Sharemarket investors are failing to properly price in the risk of climate change inflicting damage on companies and economies, a new analysis by the International Monetary Fund has warned. The Washington-based fund’s Global Financial Stability Report examines the impact of climate change physical risk on financial stability, including the loss of life and property as well as disruptions to economic activity.Investors ignoring climate change risks, IMF warns
The projected increase in the frequency and severity of disasters due to climate change is a potential threat to financial stability. Equity markets are a key segment of the global financial system, provide a data-rich envi- ronment, and are sensitive to long-term risks, making them fertile ground for investigating how projected future physical risk affects financial markets and institutions.
Looking back over the past 50 years shows a generally modest impact of large disasters on equity markets, bank stocks, and non–life insurance stocks, although country characteristics matter. Higher insurance penetration and greater sovereign financial strength have helped dampen the adverse effects of large disasters on equity markets and financial institutions. While projections of climatic variables and their economic impact are subject to ahigh degree of uncertainty, aggregate equity valuations as of 2019 do not appear to reflect the predicted changes in physical risk under various climate change scenarios.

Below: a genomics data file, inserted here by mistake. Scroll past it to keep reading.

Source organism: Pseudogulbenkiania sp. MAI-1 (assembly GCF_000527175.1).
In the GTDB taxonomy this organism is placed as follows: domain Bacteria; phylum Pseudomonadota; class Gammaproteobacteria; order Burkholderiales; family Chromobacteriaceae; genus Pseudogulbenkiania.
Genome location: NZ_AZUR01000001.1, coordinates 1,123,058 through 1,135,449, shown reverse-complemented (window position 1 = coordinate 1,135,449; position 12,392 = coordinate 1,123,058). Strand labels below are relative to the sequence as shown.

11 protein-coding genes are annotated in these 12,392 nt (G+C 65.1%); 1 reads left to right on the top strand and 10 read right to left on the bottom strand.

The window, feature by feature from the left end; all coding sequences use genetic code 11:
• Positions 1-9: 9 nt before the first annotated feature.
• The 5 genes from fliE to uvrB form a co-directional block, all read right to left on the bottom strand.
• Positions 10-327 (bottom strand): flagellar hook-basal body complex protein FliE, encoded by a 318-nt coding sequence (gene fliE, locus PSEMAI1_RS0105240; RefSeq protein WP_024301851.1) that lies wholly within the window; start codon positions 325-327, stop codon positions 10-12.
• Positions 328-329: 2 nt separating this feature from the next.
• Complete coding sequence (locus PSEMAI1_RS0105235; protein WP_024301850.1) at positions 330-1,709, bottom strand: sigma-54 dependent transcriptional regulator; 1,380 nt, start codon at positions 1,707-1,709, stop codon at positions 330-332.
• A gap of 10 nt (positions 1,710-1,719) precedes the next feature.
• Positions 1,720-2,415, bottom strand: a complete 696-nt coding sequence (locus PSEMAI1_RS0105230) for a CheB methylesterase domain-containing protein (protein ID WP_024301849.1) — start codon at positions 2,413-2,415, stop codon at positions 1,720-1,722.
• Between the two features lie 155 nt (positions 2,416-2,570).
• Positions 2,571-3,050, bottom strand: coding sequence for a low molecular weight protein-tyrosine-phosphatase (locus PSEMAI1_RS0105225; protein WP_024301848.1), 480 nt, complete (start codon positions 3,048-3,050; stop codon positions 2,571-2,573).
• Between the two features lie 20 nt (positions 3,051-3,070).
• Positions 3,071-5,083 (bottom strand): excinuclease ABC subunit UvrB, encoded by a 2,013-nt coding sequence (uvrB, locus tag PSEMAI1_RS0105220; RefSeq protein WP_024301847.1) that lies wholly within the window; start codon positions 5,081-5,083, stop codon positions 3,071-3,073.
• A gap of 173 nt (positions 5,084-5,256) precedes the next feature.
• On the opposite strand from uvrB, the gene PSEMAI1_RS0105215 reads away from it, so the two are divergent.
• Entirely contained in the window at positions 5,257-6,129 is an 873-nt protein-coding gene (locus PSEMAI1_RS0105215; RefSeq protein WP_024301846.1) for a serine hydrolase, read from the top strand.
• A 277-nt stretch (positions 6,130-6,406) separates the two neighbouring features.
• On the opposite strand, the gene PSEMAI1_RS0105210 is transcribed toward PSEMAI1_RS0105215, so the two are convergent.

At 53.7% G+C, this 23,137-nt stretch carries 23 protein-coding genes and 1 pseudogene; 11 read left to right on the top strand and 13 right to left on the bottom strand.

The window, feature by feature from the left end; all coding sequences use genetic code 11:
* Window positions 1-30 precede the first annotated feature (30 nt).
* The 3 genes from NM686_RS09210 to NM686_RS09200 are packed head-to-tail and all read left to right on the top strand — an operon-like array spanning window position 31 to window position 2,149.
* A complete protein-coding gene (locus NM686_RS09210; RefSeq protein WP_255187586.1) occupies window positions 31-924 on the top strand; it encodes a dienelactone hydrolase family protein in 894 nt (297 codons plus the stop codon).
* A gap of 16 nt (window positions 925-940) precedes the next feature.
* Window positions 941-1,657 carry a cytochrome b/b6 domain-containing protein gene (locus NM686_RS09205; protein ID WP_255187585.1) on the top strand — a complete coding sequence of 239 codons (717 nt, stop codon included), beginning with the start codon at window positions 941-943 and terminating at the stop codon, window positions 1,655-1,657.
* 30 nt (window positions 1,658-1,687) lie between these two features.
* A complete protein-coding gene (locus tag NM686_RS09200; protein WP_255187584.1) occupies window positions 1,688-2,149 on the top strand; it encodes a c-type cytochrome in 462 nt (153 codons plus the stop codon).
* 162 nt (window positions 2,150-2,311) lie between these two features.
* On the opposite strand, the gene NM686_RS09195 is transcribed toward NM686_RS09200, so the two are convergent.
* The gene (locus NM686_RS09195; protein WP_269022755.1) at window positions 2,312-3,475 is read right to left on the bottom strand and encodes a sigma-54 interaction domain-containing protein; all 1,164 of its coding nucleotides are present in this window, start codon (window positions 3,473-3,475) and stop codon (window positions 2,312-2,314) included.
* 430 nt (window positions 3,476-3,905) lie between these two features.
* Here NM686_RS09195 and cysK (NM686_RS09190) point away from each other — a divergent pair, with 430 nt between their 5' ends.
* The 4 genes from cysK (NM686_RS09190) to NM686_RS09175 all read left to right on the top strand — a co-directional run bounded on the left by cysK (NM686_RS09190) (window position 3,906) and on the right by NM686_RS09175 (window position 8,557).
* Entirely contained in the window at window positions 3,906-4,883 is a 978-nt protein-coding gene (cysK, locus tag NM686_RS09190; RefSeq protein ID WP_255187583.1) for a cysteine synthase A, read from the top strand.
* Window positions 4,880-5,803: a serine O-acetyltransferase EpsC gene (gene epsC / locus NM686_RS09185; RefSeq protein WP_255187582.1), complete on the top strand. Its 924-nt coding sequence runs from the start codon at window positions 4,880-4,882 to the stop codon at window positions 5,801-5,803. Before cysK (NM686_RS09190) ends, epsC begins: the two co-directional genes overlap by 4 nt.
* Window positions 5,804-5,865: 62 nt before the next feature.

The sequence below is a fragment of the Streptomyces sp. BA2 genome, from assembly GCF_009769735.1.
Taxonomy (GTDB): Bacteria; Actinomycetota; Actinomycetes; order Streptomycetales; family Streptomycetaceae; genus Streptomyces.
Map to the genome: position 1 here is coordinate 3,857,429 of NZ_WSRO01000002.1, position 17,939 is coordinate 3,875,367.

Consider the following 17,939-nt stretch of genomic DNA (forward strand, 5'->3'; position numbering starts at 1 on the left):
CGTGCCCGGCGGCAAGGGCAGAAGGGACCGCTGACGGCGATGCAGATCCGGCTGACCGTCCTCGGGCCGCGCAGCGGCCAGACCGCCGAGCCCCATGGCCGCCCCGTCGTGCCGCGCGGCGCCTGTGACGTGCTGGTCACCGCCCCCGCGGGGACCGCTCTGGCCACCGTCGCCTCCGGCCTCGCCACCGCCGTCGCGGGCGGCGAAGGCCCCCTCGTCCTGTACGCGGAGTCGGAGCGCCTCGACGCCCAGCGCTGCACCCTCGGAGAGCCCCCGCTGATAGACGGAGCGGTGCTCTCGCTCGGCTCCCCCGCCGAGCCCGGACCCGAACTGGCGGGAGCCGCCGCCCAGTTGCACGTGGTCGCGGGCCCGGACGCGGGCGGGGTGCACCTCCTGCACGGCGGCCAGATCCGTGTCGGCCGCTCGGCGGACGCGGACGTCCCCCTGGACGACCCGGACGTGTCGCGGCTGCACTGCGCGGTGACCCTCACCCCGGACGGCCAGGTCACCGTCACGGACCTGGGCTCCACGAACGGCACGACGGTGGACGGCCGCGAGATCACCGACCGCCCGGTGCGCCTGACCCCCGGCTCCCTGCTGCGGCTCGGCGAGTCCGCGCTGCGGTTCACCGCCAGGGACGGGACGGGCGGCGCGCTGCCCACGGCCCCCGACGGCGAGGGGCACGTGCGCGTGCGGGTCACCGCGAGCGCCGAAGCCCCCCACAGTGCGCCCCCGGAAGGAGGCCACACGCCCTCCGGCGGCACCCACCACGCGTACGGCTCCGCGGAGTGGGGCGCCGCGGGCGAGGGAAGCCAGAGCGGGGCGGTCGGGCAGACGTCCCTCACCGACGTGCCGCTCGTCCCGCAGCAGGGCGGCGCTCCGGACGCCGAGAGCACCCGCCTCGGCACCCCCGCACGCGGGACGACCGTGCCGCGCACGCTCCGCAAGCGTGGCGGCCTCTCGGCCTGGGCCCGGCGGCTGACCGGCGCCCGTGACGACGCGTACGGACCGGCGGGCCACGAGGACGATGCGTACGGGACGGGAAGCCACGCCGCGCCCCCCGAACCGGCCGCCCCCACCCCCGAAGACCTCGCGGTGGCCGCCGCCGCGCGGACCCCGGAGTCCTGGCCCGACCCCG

This suggests that equity investors may not be paying sufficient attention to climate change risks. Beyond policy measures to mitigate and adapt to climate change, actions to enhance insurance penetration and strengthen sover- eign financial health will be instrumental in reducing the adverse effects of climatic disasters on financial stability. Moreover, better measurement and disclosure of exposures to climatic disasters are needed to facilitate the pricing of climate-change-related physical risks.